Before Microsoft Windows and Apple Macintosh made Graphical User Interfaces (GUIs) common, computer users exclusively interacted with programs through text - offering menus or text prompts entirely

computer science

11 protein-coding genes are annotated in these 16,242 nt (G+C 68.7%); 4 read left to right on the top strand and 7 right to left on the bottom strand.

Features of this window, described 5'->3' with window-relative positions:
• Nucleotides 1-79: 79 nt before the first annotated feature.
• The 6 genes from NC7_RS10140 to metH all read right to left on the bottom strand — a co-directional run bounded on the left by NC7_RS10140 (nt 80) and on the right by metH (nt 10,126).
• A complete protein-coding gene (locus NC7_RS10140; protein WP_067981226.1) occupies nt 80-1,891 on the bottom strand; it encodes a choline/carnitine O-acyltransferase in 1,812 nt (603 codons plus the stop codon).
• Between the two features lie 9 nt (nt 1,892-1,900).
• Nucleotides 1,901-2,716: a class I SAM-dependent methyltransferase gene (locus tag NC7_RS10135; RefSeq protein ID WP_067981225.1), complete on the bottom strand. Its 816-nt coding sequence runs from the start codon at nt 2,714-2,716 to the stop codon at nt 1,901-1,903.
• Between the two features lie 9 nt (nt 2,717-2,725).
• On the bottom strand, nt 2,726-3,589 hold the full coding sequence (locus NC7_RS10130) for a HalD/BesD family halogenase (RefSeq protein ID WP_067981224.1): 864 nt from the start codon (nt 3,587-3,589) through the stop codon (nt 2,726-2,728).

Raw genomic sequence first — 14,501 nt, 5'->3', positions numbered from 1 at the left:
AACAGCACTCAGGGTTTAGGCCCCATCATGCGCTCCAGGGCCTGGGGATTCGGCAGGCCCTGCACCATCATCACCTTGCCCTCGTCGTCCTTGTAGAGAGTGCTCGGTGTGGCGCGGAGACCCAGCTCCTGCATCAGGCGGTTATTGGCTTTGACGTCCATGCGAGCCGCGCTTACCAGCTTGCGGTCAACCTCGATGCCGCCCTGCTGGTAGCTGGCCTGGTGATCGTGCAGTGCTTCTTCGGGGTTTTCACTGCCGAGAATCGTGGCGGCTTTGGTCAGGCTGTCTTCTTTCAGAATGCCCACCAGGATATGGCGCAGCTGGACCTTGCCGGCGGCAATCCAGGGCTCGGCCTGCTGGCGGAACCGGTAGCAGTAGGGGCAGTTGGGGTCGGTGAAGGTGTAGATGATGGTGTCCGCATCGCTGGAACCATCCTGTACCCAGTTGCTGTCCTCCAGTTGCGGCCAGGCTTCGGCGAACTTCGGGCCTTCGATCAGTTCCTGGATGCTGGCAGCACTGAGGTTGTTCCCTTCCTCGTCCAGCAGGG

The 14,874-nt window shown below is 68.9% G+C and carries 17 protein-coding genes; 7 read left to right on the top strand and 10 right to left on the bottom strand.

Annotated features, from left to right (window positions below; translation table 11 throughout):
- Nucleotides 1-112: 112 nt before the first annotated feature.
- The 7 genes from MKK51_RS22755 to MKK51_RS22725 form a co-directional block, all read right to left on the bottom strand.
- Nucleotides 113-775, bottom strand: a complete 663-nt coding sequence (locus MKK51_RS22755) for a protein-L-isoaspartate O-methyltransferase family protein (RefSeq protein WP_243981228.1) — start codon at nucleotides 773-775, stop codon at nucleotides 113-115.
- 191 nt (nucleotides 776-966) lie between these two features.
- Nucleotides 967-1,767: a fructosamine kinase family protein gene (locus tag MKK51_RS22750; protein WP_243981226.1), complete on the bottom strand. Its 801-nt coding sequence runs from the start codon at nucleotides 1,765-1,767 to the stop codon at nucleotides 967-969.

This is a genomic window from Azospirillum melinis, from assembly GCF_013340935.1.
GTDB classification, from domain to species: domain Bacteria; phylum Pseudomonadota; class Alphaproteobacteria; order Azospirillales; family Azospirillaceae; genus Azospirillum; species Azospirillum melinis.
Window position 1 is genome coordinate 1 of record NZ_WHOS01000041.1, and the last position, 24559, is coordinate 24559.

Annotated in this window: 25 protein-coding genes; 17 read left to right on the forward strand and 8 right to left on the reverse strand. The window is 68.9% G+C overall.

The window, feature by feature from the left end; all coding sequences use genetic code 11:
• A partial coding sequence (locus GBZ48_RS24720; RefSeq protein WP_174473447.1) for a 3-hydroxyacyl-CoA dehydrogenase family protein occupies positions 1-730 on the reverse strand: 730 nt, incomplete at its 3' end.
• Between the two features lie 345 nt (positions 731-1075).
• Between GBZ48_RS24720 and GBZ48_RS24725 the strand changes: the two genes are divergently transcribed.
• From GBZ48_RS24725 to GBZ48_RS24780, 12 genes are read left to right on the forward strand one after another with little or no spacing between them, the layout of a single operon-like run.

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Before Microsoft Windows and Apple Macintosh made Graphical User Interfaces (GUIs) common, computer users exclusively interacted with programs through text - offering menus or text prompts entirely in text, and then accepting input typed by the user on a keyboard. Though dated, such programs can still be written today, and tend to be much simpler for beginner programmers to make. When you are done with today’s Lab, you will have a program that holds a single String in memory, and allows the user to make alterations to that String. We do this by repeatedly asking the user to type a command. For instance, if the user enters “printString”, we will simply print the in-memory String to System.out. If they type “reverseString”, we will update the in-memory String to be the mirror image of what it used to be. You can see a list of the commands you will implement in the next section. Some commands take arguments, which just means there are two or more command “words” entered at the same time. The first is the command itself and the rest affect what the command does. For instance, if the user enters “enterNewString bob”, “bob” is an argument to the command enterNewString - it will replace the in-memory String to be “bob” instead. If the user enters a command that isn’t recognized, or provides the wrong number or type of arguments, we don’t need to guess what to do. Instead, we can simply tell the user, “Error, Invalid Command”, and then print a small help snippet explaining the valid commands and how to use them. A function doing this has already been written for you in the Starter Code. Finally, note that in Java, Strings are “immutable” - which means none of the methods provided by String will actually alter the String itself, but will instead create a new String with the 1 CIT255 Overview Lab2 - Fun with Strings requested change applied. To carry over the result, you have to reassign using =. For instance suppose one of the commands was to capitalize all letters in the String. If the String were stored in variable str, you would say:

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